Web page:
They certainly see it as exclusive and something exclusive by definition excludes people – Joe Public.
So when a newspaper decides it has a stick with which to beat racing they can do so with confidence – and a touch of moral superiority – because it knows its stance will be popular with its readers.
Let us take the Grand National as an example. What many sports editors want is some sort of disaster, preferably of sufficient magnitude to haul the race on to the front page. Happily, they have had thin pickings in recent seasons but the assassins are still lurking in the alley.
Sometimes there are examples of the more perceptive folk in racing having an awareness of public resentment of the sport and the amounts of money they believe to be sloshing around within it.
When the financial crash of 2008 hit Ireland, the Celtic Tiger lost its claws almost overnight and was reduced to the Celtic tabby cat. One result was that a number of big Irish owners, sensing a possible backlash towards those still spending huge money on horses, suddenly dropped under the radar.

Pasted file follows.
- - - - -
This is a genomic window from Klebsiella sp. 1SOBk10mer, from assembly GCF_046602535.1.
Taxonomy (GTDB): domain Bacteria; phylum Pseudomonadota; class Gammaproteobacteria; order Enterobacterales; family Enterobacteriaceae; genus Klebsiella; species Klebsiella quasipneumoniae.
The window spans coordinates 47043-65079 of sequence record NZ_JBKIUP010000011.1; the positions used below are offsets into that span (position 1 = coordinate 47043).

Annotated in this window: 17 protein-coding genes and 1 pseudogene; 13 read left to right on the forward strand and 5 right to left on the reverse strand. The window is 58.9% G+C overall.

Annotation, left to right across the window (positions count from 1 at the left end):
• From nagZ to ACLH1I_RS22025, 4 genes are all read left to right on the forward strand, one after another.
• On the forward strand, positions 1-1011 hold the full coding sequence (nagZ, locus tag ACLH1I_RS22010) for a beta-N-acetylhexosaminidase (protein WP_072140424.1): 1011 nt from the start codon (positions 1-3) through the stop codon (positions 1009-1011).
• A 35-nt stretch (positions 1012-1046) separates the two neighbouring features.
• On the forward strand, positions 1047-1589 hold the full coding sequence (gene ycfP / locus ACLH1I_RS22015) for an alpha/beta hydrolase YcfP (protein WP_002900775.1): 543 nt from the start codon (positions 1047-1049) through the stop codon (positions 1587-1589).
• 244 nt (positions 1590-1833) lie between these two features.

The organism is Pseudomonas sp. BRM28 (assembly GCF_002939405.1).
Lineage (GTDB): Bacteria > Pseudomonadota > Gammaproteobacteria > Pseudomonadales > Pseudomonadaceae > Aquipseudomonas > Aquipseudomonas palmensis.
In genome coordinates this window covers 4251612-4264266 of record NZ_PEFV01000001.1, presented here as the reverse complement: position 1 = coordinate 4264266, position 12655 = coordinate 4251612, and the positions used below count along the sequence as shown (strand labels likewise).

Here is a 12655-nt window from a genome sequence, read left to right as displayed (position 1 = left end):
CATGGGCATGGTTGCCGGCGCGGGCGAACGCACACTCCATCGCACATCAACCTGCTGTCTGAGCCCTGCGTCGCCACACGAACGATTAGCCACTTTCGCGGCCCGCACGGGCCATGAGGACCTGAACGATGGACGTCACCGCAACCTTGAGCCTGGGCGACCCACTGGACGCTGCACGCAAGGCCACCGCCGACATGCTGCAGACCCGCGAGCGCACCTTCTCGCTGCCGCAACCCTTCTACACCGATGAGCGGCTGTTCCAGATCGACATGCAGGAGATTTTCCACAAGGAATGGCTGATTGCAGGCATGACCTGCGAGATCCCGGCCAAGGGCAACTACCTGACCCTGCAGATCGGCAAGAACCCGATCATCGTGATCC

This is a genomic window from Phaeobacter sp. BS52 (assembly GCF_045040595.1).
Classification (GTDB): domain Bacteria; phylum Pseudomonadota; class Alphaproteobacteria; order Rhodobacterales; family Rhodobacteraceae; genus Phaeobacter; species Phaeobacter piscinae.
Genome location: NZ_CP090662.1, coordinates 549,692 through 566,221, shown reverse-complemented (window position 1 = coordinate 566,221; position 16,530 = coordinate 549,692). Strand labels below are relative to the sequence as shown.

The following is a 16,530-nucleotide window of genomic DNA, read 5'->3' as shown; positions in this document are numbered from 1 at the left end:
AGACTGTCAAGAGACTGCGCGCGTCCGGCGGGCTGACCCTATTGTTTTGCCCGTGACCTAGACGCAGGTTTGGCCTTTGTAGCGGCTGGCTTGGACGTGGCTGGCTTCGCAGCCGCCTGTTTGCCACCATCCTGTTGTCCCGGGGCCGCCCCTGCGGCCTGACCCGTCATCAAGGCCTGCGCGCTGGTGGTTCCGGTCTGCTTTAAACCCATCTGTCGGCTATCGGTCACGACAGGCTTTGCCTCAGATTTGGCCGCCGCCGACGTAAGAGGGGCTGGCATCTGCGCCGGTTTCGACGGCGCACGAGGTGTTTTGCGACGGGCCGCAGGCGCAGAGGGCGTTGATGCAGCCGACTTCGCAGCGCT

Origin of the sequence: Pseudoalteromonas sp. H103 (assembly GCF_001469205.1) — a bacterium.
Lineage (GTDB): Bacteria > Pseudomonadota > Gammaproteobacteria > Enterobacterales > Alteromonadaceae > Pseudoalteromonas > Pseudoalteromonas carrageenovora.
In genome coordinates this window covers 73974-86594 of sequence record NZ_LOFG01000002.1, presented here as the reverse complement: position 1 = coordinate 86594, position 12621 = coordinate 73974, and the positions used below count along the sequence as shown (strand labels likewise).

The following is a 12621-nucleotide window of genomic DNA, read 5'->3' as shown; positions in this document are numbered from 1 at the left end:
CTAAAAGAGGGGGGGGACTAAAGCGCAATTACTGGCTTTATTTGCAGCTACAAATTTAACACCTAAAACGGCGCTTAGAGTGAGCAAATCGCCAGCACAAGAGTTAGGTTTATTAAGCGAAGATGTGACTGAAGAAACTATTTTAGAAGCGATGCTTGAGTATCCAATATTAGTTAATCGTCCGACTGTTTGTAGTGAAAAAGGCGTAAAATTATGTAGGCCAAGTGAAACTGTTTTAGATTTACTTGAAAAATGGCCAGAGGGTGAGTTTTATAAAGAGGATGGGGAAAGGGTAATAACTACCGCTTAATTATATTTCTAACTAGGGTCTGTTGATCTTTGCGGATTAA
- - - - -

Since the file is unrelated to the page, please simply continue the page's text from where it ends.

They still owned horses but often not in their name and sale-toppers became for an 'existing client' rather than name the man who had bought it.
Amazingly, bloodstock prices largely held, as they seem to through every economic downturn. When Noah brought the animals in two by two the only other thing that stayed afloat on god's earth was the bloodstock market.
But those big Irish jump owners read the runes wisely.
I'm not suggesting racing is universally unpopular or is short of manifold attractions. But out there are plenty of folk who would require little encouragement to turn against us and slide the stiletto between our ribs.